You're not alone, lol. I had the same issue and found out that when transmissions are rebuilt all the parts aren't replaced. The first thing I'd check would be your shift cylinders, there are 4 of them all grouped together on the driver's side of the transmission. Standing on the driver's side of the vehicle (right behind the tire) there is a cap on the top left hand side of the transmission but it looks like the sidewall of the engine. Pop out the 4 bolts give it a tap and the cap will pop right off and you'll see all 4 of the solenoids. You can also check the pressure switches but I doubt any of those won't make your car limp.
Did the car go into limp mode immediately after the rebuilt transmission was installed, or did it work properly for a while?
This is definitely a case where having a laptop with HDS (Honda Diagnostic Systems) installed, and the prerequisite adapter would be crucial. With it, you can drill down into the inner workings of the transmission and get an idea of what's really happening. Without that (or at least doing a regular OBD scanner scan), you're shooting in the pitch dark.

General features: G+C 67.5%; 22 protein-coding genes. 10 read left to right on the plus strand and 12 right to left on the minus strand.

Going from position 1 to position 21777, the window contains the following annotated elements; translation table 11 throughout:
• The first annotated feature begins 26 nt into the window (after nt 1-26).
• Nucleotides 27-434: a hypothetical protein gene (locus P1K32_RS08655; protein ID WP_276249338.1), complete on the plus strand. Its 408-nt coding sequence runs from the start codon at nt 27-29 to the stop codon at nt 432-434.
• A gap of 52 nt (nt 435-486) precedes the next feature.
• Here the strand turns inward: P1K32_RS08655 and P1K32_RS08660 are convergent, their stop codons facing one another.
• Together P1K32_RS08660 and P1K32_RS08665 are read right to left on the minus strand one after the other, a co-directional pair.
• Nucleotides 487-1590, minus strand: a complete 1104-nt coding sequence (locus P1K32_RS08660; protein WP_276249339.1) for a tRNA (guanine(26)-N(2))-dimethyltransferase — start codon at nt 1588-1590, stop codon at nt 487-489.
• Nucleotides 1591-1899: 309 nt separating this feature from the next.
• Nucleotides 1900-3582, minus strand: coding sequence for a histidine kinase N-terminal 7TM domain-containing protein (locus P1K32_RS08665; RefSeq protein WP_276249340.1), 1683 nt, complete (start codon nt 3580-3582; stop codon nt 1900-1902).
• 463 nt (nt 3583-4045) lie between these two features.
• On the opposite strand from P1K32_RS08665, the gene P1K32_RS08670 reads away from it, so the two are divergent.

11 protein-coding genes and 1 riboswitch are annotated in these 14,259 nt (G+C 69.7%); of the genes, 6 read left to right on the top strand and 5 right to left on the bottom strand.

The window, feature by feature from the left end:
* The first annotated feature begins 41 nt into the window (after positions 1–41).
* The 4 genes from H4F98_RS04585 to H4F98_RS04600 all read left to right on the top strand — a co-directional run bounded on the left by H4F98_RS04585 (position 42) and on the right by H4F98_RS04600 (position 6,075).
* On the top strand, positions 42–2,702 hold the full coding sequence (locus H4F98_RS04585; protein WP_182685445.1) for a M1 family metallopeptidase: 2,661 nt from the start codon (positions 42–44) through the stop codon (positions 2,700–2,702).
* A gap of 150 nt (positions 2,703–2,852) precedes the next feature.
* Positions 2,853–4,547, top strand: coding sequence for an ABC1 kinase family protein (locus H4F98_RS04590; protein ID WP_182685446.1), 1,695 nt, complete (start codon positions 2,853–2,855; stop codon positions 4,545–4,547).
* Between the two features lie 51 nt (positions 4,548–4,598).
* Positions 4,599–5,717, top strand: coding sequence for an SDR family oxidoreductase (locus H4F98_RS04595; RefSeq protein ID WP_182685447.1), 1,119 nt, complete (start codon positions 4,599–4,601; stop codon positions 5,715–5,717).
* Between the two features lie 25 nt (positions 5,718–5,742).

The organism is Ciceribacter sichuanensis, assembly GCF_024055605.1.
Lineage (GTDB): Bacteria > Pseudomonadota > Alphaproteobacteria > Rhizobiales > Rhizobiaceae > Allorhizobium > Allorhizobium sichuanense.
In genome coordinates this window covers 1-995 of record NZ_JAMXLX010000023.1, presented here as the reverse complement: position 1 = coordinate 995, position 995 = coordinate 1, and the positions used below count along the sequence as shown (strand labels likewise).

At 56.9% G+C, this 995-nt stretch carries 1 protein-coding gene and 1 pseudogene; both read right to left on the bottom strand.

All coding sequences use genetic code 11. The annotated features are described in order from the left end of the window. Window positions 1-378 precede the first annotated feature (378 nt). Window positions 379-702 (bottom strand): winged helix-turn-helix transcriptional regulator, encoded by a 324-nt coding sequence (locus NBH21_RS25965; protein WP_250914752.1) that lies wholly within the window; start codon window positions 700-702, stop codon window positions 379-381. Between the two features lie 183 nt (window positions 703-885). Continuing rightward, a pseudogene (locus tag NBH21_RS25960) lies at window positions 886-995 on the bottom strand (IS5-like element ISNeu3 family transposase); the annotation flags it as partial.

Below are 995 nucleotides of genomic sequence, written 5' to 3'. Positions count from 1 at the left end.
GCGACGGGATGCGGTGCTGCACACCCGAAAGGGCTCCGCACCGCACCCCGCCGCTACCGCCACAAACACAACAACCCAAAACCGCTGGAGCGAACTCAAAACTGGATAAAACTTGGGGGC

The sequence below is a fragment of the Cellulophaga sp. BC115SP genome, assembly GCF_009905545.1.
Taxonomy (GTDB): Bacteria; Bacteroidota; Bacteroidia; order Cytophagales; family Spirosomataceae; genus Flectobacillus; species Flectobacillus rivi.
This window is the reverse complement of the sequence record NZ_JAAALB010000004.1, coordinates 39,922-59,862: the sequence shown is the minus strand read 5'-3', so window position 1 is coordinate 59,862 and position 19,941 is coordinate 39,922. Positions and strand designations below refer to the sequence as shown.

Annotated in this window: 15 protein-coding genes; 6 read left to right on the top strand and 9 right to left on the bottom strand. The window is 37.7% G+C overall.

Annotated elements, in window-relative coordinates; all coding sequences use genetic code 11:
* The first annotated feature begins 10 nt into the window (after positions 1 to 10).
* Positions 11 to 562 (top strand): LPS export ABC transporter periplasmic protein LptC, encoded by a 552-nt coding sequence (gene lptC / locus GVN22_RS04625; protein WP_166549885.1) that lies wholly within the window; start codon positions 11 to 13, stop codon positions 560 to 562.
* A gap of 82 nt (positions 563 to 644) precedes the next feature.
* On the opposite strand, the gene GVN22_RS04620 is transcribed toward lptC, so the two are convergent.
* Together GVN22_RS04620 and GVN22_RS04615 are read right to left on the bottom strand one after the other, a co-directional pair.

Thank you for the feedback, as for the Transmission it ran great for roughly like 9 months and then from one day to the next it went into limp mode.
I will try and clean the shift cylinder and go from there. I been hesitant in taking It to the Acura dealer but if the shift cylinder cleaning does not work that will be my next step.
Thank you again for the feedback.
Here is a diagram of most of the external items that could be affecting your shifting.
I'd really suggest getting some sort of "deeper diagnosis" with a Honda HDS-equipped laptop, or maybe a full-feature Honda-specific scanner (Foxwell? I don't have experience with any of those for the Honda, but like the ~$100 Autophix unit for my BMW). That may well show some errors that will point you to the specific problem, saving a lot of time and money.
Habby is right about trying for a deeper diagnosis, good luck finding someone with an Acura specific scanner though. There's not an Acura dealership within 3 hours of me and the Honda dealership looked at me like I was speaking Swahilis when I asked if they had the capability to scan it (other than reading the codes). I'm just not in a position to get rid of the damn thing otherwise I definitely would. For what it's worth from what I've come across there does seem to be a trend of having transmission issues post rebuild with MDXs, I haven't come across any real reason as to why though